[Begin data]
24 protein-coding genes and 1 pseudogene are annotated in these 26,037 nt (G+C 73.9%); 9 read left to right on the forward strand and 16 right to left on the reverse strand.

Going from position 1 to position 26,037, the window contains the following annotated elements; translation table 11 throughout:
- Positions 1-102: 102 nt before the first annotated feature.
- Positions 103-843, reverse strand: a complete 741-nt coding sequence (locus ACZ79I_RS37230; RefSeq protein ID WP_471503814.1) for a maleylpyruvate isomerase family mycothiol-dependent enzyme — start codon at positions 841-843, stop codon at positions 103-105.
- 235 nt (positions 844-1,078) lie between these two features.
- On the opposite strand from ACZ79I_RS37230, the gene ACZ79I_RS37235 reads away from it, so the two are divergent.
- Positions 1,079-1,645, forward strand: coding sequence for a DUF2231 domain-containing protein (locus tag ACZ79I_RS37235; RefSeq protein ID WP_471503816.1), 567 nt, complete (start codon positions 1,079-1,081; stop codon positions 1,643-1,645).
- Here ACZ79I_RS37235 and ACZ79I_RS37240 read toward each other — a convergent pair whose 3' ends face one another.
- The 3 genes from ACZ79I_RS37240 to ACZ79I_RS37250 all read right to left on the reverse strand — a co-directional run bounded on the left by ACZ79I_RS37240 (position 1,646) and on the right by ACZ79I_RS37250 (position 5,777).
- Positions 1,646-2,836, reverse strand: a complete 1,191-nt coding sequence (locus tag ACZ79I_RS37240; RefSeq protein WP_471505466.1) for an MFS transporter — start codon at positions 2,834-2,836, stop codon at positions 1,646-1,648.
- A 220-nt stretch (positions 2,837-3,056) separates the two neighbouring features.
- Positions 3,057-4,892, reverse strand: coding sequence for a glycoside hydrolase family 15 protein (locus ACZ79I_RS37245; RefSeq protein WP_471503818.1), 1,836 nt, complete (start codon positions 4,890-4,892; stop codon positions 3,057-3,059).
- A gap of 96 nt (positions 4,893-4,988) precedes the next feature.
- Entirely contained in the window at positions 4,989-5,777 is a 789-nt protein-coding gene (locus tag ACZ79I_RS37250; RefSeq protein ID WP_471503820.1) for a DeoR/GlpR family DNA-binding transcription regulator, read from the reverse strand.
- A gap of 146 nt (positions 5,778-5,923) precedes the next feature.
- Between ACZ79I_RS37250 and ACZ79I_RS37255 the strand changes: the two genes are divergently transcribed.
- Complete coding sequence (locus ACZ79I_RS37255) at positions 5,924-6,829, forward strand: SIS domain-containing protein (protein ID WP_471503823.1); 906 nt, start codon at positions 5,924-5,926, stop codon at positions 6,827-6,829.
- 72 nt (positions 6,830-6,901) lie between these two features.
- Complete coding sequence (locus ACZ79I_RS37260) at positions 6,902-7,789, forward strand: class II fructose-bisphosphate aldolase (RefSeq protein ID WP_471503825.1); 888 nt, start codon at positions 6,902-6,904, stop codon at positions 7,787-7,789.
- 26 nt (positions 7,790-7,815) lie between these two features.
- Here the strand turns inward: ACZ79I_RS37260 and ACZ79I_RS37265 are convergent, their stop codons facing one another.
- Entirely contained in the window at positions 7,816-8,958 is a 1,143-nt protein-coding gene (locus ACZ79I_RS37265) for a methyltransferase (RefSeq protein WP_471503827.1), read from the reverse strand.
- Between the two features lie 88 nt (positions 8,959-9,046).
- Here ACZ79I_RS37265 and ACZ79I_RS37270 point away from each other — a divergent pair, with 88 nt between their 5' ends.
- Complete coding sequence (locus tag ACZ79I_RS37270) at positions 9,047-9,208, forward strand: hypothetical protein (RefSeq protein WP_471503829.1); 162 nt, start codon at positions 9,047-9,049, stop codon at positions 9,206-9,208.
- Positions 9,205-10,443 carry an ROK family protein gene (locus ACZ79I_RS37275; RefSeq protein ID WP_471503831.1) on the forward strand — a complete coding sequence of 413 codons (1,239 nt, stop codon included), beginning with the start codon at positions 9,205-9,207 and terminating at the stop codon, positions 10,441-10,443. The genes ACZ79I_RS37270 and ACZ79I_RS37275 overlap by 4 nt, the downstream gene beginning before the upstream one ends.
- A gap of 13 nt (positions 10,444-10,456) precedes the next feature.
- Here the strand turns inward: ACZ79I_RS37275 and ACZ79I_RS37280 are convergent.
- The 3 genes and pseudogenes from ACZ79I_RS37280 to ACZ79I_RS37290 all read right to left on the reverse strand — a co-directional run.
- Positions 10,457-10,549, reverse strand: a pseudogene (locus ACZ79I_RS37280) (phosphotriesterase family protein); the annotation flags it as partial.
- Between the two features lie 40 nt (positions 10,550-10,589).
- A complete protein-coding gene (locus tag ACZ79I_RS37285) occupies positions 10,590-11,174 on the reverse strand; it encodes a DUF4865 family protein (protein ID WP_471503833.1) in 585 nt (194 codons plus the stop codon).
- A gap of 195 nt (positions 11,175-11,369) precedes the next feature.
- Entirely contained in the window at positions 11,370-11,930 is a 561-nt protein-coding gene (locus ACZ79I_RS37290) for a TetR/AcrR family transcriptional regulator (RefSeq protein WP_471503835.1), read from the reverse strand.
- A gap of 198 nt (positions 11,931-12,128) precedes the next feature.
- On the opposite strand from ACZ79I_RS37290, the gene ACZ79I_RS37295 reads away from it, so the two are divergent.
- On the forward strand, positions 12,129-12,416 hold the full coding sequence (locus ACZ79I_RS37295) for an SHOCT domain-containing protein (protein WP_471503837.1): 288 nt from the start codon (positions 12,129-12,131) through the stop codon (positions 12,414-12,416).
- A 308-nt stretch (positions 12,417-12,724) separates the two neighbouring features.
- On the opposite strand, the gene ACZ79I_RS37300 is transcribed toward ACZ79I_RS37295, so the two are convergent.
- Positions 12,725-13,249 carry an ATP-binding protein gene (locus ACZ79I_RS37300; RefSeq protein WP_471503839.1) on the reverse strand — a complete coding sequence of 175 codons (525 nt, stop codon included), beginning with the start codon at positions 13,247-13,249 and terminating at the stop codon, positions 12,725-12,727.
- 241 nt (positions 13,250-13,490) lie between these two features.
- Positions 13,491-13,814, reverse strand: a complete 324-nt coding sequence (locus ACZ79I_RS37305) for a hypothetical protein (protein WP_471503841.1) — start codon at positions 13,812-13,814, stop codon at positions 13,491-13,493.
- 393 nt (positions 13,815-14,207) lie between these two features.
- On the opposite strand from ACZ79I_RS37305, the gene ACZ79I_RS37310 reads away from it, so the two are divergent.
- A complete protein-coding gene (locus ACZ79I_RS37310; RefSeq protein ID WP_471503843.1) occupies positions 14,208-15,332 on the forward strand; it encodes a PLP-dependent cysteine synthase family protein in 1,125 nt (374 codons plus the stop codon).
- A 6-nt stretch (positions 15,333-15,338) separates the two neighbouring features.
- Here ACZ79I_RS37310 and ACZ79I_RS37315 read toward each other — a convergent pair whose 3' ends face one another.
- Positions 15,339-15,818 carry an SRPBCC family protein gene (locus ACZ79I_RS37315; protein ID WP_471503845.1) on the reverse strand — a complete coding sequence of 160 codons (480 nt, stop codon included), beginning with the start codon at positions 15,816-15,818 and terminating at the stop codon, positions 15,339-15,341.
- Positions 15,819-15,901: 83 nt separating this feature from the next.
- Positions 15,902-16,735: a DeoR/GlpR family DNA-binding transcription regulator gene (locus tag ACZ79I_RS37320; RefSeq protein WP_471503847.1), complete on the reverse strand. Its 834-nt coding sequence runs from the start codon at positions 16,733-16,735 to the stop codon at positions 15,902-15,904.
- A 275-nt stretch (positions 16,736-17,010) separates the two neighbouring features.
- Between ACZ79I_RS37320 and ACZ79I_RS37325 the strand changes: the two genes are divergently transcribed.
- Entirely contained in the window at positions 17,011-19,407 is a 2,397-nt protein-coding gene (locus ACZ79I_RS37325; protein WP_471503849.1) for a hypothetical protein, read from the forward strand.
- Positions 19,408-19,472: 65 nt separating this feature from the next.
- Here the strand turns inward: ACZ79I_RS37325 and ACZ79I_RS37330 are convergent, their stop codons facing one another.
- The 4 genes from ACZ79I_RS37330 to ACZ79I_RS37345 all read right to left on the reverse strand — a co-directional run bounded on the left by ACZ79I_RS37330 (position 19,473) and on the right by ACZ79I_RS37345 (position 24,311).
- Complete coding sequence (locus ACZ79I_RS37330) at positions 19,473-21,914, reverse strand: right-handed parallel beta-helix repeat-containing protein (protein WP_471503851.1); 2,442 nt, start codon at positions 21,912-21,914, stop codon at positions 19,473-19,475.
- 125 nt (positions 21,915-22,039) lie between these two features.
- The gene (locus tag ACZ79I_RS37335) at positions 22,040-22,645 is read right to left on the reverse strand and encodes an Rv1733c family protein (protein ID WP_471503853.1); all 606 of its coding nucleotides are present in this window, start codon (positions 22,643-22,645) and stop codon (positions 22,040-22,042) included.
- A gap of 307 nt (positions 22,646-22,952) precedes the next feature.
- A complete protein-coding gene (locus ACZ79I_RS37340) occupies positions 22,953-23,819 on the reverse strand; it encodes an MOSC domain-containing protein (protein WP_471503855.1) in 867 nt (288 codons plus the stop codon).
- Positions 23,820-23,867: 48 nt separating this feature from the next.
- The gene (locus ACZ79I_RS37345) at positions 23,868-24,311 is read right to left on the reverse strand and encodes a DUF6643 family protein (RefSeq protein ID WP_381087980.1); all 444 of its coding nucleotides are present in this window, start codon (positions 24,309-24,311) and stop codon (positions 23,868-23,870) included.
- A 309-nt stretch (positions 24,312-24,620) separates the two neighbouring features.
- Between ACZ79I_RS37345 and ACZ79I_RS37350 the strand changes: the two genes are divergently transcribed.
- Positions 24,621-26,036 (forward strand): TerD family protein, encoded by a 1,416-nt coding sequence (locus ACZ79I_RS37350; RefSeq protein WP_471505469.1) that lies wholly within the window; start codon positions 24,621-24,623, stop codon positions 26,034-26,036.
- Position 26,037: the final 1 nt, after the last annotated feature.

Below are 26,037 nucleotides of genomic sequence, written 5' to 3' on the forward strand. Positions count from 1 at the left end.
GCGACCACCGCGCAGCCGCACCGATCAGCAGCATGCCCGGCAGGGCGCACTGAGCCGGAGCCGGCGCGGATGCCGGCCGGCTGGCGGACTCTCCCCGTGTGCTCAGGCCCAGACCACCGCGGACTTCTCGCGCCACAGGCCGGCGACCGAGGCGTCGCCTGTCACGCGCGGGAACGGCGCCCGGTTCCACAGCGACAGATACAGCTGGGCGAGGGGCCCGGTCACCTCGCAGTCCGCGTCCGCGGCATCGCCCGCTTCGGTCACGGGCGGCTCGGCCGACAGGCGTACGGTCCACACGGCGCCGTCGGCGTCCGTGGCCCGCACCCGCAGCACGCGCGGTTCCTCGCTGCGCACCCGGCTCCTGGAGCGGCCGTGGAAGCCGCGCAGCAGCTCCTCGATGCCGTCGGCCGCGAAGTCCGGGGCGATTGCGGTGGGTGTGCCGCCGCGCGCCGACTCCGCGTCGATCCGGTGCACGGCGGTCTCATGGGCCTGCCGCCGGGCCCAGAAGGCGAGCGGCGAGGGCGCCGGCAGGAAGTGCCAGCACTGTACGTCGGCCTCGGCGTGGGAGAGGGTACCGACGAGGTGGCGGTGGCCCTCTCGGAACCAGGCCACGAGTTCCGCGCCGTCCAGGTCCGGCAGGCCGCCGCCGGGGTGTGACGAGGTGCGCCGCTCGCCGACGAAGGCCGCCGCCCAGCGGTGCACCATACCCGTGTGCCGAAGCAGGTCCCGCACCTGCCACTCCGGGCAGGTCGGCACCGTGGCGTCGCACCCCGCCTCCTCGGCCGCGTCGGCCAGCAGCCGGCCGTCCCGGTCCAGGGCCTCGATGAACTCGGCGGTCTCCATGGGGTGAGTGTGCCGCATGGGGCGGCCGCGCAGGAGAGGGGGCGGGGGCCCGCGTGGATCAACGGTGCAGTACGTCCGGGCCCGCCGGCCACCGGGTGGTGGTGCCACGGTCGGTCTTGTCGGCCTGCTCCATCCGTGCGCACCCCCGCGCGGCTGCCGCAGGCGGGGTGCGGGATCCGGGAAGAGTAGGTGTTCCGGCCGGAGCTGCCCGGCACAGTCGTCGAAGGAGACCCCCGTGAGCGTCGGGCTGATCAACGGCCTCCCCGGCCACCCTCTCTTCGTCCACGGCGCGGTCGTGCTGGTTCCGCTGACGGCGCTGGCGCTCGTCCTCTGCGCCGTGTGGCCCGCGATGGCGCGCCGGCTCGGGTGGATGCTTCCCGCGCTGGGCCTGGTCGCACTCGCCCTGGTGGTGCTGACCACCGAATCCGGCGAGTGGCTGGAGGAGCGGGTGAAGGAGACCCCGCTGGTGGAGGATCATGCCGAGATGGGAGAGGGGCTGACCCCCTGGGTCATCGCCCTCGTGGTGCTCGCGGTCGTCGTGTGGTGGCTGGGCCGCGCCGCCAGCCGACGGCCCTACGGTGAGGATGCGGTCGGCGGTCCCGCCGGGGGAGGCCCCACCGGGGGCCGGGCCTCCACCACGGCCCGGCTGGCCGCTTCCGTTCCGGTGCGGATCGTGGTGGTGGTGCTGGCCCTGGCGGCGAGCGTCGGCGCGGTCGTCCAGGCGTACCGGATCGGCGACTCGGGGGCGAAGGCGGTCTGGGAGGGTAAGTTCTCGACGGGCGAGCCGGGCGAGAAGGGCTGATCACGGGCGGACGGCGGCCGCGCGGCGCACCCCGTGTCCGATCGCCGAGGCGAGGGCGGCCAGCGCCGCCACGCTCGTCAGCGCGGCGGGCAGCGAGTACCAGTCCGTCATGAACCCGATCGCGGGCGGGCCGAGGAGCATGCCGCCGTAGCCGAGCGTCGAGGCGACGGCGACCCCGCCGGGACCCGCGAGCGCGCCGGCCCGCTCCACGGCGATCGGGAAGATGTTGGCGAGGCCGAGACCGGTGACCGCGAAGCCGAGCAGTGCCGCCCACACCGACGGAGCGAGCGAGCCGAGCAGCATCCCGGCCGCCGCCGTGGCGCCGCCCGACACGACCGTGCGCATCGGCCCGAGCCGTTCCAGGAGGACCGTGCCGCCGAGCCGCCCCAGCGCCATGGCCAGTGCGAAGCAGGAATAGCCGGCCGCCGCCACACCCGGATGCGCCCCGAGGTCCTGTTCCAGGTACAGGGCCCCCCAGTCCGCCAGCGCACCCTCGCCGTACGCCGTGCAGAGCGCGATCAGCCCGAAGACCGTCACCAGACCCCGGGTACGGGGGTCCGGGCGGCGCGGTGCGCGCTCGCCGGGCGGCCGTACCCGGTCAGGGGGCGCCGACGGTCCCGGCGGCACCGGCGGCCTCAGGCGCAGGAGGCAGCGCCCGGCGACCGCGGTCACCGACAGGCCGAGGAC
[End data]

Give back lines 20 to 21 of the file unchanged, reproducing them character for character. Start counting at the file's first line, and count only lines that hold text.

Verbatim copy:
- 26 nt (positions 7,790-7,815) lie between these two features.
- Here the strand turns inward: ACZ79I_RS37260 and ACZ79I_RS37265 are convergent, their stop codons facing one another.